One of the major problems smartwatch manufacturers have encountered is trying to come up with a way to run the numerous and complex features a smartwatch comes with while trying to give it the best battery life ever. You don’t want to keep charging your watches like it is your smartphone, do you?

Here comes the PowerWatch from Matrix Industries which made it possible, instead of needing to be charged every night, your smartwatch harnessed and converted your own body heat into electricity to keep it running?
The creators of the PowerWatch are using the device as a proof-of-concept for their thermoelectric generator technology, and they’ve managed to make it small and efficient enough to incorporate into a device as compact as a watch.

While other products like this exist, like the BioLite’s Camp. But the PowerWatch needs nothing more than for you to wear it.

How The   PowerWatch  works:

For this watch to work, it was designed that one side requires a constant source of heat, while the other side needs to remain much cooler. The important factor is the temperature difference between the two, which is why the technology works so well when integrated into a watch.

The human body does its best to remain at a constant internal temperature of 98.6 degrees Fahrenheit. That heat propagates out to the skin, where it can be absorbed by the back of the PowerWatch while it’s being worn. On the other side of the watch is a metal housing and crown, with heatsinks disguised as part of its design, that help it to remain considerably cooler than the side touching the wearer’s skin.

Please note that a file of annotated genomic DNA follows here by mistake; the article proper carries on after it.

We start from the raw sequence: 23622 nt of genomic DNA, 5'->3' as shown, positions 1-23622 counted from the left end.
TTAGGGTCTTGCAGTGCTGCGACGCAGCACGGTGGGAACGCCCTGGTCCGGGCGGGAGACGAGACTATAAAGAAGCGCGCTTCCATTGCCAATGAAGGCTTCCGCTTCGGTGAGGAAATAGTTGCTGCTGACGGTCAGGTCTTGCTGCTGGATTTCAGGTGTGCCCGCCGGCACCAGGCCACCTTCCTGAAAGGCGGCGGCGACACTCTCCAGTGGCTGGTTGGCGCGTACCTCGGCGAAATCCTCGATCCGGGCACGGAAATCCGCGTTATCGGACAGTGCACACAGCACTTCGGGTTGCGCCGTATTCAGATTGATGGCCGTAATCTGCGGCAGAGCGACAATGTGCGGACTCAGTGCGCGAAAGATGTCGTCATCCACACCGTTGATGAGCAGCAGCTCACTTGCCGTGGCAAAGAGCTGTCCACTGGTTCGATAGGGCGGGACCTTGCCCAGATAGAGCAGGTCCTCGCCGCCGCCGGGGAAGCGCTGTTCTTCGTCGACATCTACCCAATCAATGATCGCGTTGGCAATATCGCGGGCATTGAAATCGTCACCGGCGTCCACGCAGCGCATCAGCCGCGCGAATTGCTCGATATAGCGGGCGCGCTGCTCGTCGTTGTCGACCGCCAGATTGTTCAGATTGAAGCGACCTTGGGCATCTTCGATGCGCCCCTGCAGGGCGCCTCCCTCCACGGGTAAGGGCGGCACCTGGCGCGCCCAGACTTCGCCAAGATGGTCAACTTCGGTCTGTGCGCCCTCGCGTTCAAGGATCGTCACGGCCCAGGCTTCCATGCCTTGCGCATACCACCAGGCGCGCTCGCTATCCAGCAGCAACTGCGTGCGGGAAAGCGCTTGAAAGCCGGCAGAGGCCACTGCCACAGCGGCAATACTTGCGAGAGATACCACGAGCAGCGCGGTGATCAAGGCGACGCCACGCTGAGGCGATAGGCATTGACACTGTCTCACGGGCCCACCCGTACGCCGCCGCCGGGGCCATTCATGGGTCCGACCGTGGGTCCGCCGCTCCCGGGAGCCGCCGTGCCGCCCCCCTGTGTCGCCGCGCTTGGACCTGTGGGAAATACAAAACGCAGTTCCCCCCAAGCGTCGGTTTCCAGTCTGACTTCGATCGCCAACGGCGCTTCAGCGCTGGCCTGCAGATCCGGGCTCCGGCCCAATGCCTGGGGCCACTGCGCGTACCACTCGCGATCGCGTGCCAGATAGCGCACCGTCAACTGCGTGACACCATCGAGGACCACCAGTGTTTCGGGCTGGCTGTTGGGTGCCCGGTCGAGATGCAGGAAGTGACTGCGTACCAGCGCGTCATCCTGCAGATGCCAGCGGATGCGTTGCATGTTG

As long as that temperature difference exists, the smartwatch is able to generate all the power it needs to run.

Then, whenever the watch isn’t being worn, it automatically goes into a low-power sleep mode, powered by an internal battery, so that it maintains the correct time and date until you put it back on again.

But the major downside of the watch is that there will be no smartphone notifications popping up on your wrist, which is a major feature for a smartwatch to be missing when even basic fitness trackers let you keep tabs on who’s trying to contact you.

Read: 6 Things You are Doing Now That’s Gradually Damaging Your Smartphone’s Battery

Because the smartwatch is so dependent on the wearer’s body heat for power, it’s also able to accurately track how many calories have been burned during a workout, given their subtle fluctuations in body temperature. This is a major advantage over other fitness tracking wearables that track calories burned by extrapolating data from a heart rate monitor and motion sensors.

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